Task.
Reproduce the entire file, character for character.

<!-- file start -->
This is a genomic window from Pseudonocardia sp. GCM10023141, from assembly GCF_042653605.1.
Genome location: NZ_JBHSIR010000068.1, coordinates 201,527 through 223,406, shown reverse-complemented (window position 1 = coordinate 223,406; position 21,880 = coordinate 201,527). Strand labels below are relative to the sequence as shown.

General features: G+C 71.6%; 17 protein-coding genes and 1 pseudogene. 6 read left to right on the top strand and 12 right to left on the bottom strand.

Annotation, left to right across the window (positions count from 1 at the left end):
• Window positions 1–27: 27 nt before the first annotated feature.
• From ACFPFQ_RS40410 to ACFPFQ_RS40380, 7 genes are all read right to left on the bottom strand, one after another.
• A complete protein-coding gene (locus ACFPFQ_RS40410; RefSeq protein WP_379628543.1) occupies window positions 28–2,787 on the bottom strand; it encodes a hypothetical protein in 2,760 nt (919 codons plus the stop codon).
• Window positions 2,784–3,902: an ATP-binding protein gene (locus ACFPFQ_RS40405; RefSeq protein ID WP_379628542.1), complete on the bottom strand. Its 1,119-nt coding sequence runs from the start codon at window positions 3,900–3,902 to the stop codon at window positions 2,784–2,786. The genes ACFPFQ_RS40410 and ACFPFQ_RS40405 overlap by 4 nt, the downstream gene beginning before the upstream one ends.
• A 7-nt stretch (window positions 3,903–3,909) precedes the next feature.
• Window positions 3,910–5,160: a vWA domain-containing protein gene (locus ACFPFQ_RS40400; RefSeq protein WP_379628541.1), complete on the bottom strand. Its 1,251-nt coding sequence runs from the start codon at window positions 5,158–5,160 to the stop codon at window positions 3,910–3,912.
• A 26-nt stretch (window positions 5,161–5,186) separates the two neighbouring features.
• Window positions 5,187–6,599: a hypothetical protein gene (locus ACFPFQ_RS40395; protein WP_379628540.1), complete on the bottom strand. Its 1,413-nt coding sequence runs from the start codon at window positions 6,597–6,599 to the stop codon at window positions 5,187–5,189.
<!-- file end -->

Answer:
This is a genomic window from Pseudonocardia sp. GCM10023141, from assembly GCF_042653605.1.
Genome location: NZ_JBHSIR010000068.1, coordinates 201,527 through 223,406, shown reverse-complemented (window position 1 = coordinate 223,406; position 21,880 = coordinate 201,527). Strand labels below are relative to the sequence as shown.

General features: G+C 71.6%; 17 protein-coding genes and 1 pseudogene. 6 read left to right on the top strand and 12 right to left on the bottom strand.

Annotation, left to right across the window (positions count from 1 at the left end):
• Window positions 1–27: 27 nt before the first annotated feature.
• From ACFPFQ_RS40410 to ACFPFQ_RS40380, 7 genes are all read right to left on the bottom strand, one after another.
• A complete protein-coding gene (locus ACFPFQ_RS40410; RefSeq protein WP_379628543.1) occupies window positions 28–2,787 on the bottom strand; it encodes a hypothetical protein in 2,760 nt (919 codons plus the stop codon).
• Window positions 2,784–3,902: an ATP-binding protein gene (locus ACFPFQ_RS40405; RefSeq protein ID WP_379628542.1), complete on the bottom strand. Its 1,119-nt coding sequence runs from the start codon at window positions 3,900–3,902 to the stop codon at window positions 2,784–2,786. The genes ACFPFQ_RS40410 and ACFPFQ_RS40405 overlap by 4 nt, the downstream gene beginning before the upstream one ends.
• A 7-nt stretch (window positions 3,903–3,909) precedes the next feature.
• Window positions 3,910–5,160: a vWA domain-containing protein gene (locus ACFPFQ_RS40400; RefSeq protein WP_379628541.1), complete on the bottom strand. Its 1,251-nt coding sequence runs from the start codon at window positions 5,158–5,160 to the stop codon at window positions 3,910–3,912.
• A 26-nt stretch (window positions 5,161–5,186) separates the two neighbouring features.
• Window positions 5,187–6,599: a hypothetical protein gene (locus ACFPFQ_RS40395; protein WP_379628540.1), complete on the bottom strand. Its 1,413-nt coding sequence runs from the start codon at window positions 6,597–6,599 to the stop codon at window positions 5,187–5,189.